How to Thrive Without the Additional $600 a Week From Unemployment
Blog | July 22nd, 2020
In February, the unemployment rate in the U.S. was just under 4 percent. In April, it jumped to more than 14 percent. The COVID-19 pandemic has caused many businesses to close their doors or lay off workers. But in March 2020, the CARES Act was introduced. This bill allowed many workers who had lost their jobs to collect an extra $600 in their unemployment checks.
The stimulus was a godsend for many Americans. About two-thirds of laid-off employees ended up making more money than they’d normally bring home in their paychecks. But the supplemental $600 is scheduled to disappear from unemployment checks at the end of July.
If your paycheck has been padded with the extra $600, you’ve probably appreciated it. What is your life going to look like once you stop receiving the supplemental benefit? Here’s how to thrive on a smaller paycheck:
Start Saving Now
If you haven’t put aside any of the extra money you were making, now is the time to do so. If your paycheck has already diminished, though, you might feel strapped.
Almost everyone can save money, no matter the size of their paycheck. Consider putting just $5 every week into a savings account. You could put the money into an investment account such as Acorn or Stash. You likely won’t notice that the funds are gone, and they’ll make money while you sleep.
If you don’t know how much money is coming in and out of your life, you may be on edge all the time. Our central nervous system is in fight-or-flight mode when we don’t know what to expect. If you’re ever unpleasantly surprised when you check your bank account, you could benefit from making a budget.
First, list your income and expenses. If your income is higher than your expenses, you have extra money to save or indulge with. But, if your expenses are greater than your income, you should plan some ways to cut the fat so that you don’t have to stress out about finances. Aim to live below your means as you begin your new budget.
Do Free Activities
Many coffee shops, restaurants, and bars are closed right now. That can help you save hundreds a week. According to Eventbrite, the average partygoer spends $81 a night and heads out twice a week. You could save $162 by staying home and watching Netflix.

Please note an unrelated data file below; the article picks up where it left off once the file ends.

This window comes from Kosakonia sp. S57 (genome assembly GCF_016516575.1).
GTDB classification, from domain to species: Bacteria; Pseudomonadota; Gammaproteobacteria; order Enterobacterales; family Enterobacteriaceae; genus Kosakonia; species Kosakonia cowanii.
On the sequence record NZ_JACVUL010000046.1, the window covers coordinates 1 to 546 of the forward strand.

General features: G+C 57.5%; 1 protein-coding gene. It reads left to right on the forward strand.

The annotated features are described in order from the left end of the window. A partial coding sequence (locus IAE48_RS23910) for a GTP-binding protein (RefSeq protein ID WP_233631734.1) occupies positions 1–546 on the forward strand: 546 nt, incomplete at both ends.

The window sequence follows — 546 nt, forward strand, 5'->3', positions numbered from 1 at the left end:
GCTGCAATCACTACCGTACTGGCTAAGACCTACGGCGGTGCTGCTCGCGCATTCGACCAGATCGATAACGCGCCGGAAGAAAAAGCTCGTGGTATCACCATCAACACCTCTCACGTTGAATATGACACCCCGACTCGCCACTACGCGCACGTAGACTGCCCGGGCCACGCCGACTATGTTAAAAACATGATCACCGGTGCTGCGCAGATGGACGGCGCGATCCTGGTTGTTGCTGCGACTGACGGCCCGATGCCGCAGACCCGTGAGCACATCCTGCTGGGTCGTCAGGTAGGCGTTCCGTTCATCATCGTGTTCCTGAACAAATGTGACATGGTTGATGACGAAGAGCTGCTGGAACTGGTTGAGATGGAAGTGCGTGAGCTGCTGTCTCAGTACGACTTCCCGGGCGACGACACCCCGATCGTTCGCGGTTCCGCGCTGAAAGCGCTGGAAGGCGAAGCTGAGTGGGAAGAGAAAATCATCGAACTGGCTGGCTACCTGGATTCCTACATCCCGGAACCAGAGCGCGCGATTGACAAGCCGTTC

Better yet, use this time to get out of the house and spend time in nature. Follow the appropriate social distancing measures, but consider checking out local parks, taking out a kayak, or going camping for a weekend. Many parks are free, and camping costs much less than staying at a hotel if you already have the equipment.
The pandemic is an excellent time to grocery shop more intentionally. Many stores are offering online shopping, which allows you to compare prices from your couch. You can shop in peace from home and have the food delivered, or pick it up at the store.
Clip coupons, and organize them as you shop. You’ll be able to save tens, or even hundreds, of dollars a month on your grocery bills. Plus, when you’re shopping online, you might be less likely to make impulsive purchases.
There are lots of other ways to buy things at discounted prices, such as:
Only take your kids to restaurants when kids eat free.
Shop at warehouse stores as long as your perishable items don’t go bad.
Shop wisely when there is a BOGO sale.
Sign up for email lists and newsletters, which often offer discounts.
Use Your Talents
The working environment is changing rapidly right now. People are changing their lifestyles and behavioral patterns as they’re social distancing. For example, some people are taking this time to organize and deep-clean their houses. They’re hiring cleaning services to help them tackle those jobs that they don’t want to handle.
How could you help someone by offering a service that capitalizes on your skills and talents? Some ideas include:
Blogging or ghostwriting
Teaching exercise classes online
Babysitting and childcare
Making a little money on the side will offset the loss from your paycheck.
If a large chunk of your expenses goes towards bills, contact your lenders, creditors, and service companies to negotiate lower payments. Landlords may be willing to split your rent into two payments a month. Mortgage companies might be offering forbearance programs.
Credit card companies could lower your interest rates if you ask. Even local service companies, like the power and water companies, might be offering measures to help you financially right now. Many are waiving late fees and halting disconnections for non-payment.
Getting used to your lower paycheck might be an adjustment. Being diligent about saving and spending allows you to thrive even without the supplemental funds. Remember that money isn’t everything. Focusing on experiences instead of material things will allow you to flourish.